Teen Suicide Trends
Teenagers are in the prime of their lives in terms of health. Their hearts are strong, their minds are sharp, and their immune systems are capable.
However, they have a high risk of injury and mortality from self inflicted injury, suicide, and accidents.
Since 2005, suicide rates in teenage boys and girls has been rising. Boys have a much higher suicide rate than girls.
Parental Knowledge of Adolescent Suicidality
Parents are the first line of defense against suicide. They know their kids the best and are more invested in their health than anyone else.
Unfortunately, parents don’t know their kids as well as they think they do.
In a study of 5,137 teens and their parents, researchers set out to find how well parents know their teens.
They found that half of parents did not know of their teen’s admitted suicide intention. This means that half of all teens studied were willing to admit their suicide intent to researchers, but were not willing to or did not have the chance to tell their parents.
Similarly, 76% of parents who had teens with recurrent thoughts of death were unaware of their teens’ thoughts of death. According to researchers these are significant risk factors for suicide.
Overlap between parent and teen
Nearly just as many parents believed their kids were suicidal when they kids themselves denied any suicidal ideation.
Similarly, most parents who thought their kids had recurrent thoughts of death were wrong according to their teens.
High Risk Suicidal Ideation
In order to provide a better understanding of suicide and the risks behind it, we’ve summarized several known factors that indicate a particularly high risk for teens with suicidal thoughts. All suicidal thoughts should be treated seriously, there is no such thing as a low risk suicidal thought.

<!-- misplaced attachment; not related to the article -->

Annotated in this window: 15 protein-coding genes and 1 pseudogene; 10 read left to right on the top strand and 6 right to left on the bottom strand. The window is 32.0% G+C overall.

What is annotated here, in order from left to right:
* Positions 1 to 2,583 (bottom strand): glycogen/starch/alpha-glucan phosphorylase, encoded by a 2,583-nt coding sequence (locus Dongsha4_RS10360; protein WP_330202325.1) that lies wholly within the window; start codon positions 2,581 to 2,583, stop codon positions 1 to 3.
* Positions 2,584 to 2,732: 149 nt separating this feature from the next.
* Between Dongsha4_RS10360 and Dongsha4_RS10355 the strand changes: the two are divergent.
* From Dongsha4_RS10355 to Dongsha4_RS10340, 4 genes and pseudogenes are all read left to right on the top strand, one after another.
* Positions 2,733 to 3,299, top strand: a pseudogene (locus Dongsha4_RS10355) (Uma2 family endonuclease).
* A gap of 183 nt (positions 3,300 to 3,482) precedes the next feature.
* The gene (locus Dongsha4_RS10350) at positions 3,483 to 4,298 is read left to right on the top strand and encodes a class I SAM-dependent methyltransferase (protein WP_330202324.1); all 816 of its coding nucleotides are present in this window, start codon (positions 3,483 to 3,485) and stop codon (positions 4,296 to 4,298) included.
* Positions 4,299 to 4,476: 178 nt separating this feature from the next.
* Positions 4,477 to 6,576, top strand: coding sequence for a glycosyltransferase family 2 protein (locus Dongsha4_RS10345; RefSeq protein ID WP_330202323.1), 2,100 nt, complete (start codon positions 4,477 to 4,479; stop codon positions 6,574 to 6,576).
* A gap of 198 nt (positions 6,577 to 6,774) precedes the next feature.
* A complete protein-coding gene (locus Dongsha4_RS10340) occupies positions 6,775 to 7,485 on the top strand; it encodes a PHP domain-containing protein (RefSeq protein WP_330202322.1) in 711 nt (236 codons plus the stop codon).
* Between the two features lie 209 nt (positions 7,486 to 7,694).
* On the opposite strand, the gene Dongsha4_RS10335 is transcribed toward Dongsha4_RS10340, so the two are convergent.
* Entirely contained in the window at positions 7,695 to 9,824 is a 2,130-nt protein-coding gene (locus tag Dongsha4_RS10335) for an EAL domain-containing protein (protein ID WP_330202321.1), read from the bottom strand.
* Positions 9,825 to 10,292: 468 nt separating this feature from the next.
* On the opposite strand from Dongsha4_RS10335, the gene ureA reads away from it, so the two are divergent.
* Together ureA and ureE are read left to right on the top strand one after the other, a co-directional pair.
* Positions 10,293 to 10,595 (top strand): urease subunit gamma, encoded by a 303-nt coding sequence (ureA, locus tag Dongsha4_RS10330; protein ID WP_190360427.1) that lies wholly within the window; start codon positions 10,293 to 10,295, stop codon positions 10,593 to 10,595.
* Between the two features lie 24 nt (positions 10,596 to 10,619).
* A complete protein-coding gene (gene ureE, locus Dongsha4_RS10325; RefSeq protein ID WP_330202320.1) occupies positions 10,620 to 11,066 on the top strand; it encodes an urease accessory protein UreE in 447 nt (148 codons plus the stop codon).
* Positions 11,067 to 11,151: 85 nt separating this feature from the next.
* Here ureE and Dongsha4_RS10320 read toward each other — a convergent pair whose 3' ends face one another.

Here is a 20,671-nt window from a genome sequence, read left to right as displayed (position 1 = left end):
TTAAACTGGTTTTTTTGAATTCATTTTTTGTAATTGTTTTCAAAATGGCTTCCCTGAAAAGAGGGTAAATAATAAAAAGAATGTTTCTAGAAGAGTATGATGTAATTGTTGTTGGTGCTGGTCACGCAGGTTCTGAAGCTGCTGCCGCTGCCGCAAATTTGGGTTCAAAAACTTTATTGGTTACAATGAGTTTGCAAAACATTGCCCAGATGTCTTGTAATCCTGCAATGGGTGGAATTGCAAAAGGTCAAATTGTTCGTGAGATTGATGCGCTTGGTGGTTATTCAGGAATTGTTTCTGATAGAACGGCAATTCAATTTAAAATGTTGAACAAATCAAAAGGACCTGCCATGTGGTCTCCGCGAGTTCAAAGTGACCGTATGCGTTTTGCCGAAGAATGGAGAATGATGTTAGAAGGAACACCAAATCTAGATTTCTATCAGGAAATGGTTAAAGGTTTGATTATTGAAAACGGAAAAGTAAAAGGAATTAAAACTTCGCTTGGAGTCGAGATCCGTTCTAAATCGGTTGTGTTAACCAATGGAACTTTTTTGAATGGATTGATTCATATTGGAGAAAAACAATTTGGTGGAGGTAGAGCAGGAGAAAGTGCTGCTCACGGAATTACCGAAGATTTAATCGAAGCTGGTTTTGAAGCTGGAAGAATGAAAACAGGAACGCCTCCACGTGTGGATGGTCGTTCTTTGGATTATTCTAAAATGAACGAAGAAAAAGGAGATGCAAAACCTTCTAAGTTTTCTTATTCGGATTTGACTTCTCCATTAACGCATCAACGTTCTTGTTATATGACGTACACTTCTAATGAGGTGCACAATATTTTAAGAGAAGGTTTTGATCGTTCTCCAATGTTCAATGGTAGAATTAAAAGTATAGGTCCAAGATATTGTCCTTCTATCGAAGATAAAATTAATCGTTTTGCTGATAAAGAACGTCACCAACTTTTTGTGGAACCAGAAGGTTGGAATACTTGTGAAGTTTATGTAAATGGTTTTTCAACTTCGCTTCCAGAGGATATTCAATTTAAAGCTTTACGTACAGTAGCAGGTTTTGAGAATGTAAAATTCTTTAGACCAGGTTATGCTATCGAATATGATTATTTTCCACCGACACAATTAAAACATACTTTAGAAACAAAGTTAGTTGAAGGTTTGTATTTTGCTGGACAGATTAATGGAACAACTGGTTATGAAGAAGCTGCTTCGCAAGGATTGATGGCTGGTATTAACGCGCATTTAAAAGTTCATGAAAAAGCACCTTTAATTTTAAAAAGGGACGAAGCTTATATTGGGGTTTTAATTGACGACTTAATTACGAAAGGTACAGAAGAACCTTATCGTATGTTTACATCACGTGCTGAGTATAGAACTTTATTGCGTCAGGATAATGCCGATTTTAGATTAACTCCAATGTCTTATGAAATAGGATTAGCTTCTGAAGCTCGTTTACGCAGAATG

These were based off of a paper published by the American Academy of Pediatrics, the leading body of pediatricians in the United States.
Teens with a plan for how they will attempt their suicide, or have attempted suicide in the past, are at a much higher risk. Teens who have stated their intention, with or without a plan, are similarly at a higher risk.
If a teen is experiencing hopelessness or agitation, these can increase the risk of suicide if combined with suicidal ideation. Similarly, a depressed mood or impulsivity from an underlying psychiatric condition can increase the risk of suicide for a teen with suicidal thoughts.
Conclusion: know your kids and get help when needed
Most teens who have suicidal thoughts don’t get the help that they need. Parents are trying, but as the data shows, they overestimate just how well they know their teens.
If you know someone who has thoughts of suicide, get help. There are effective treatments for depression or other mood disorders.